Major car makers agree to make automatic braking standard in U.S
(This version of the story corrects company name to Volvo Car Group from Volvo AB in third paragraph)
By David Morgan
RUCKERSVILLE, Va. (Reuters) - A group of major automakers accounting for more than half of U.S. auto sales will make automatic emergency braking standard on new U.S. vehicles in one of the industry's biggest auto safety moves since it embraced technology to prevent rollovers more than a decade ago.
The car makers, which accounted for 57 percent of car and light truck sales in the United States last year, said Friday they will work with regulators and the insurance industry to roll out collision avoiding braking technology across their lineups over the next few years.
The automakers are Volkswagen (VOWG_p.DE: Quote) and its luxury car division Audi, BMW, Ford Motor Co, General Motors Co, Mazda Motor Corp, Daimler AG's Mercedes-Benz, Tesla Motors Inc, Toyota Motor Corp and Volvo Car Group.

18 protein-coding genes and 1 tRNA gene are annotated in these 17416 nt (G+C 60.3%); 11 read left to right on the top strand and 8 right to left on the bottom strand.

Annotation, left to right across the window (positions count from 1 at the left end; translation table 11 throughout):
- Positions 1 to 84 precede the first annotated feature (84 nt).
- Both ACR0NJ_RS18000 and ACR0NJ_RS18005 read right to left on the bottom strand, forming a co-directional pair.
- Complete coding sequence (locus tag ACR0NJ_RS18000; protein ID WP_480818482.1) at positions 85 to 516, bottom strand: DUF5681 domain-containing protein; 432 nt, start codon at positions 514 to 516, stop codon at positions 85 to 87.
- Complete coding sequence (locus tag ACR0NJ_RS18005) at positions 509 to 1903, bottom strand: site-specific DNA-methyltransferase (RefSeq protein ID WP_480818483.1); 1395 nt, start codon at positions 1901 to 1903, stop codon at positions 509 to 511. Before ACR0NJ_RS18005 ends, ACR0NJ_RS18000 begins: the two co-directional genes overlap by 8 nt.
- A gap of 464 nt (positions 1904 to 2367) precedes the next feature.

"We are entering a new era of vehicle safety, focused on preventing crashes from ever occurring," U.S. Transportation Secretary Anthony Foxx said in a statement Friday.
The National Highway Traffic Safety Administration, which is overseeing the effort, said the collaborative agreement took shape over the last two weeks and that other car and truck manufacturers are still considering joining.
Analysts say it could still take years for automakers to redesign the electrical and braking systems of their cars to install autonomous braking. Among the automotive technology suppliers that could benefit are Continental AG, Robert Bosch GmbH [ROBG.UL], Delphi Automotive Plc, Denso Corp and Autoliv Inc.
The agreement echoes earlier voluntary moves by big automakers. In the late 1980s, Chrysler began installing airbags in all its vehicles. In the 2000s, GM, Ford and others agreed to make anti-rollover technology standard on most sport utility vehicles. Stability control is now mandatory on light vehicles. Continued...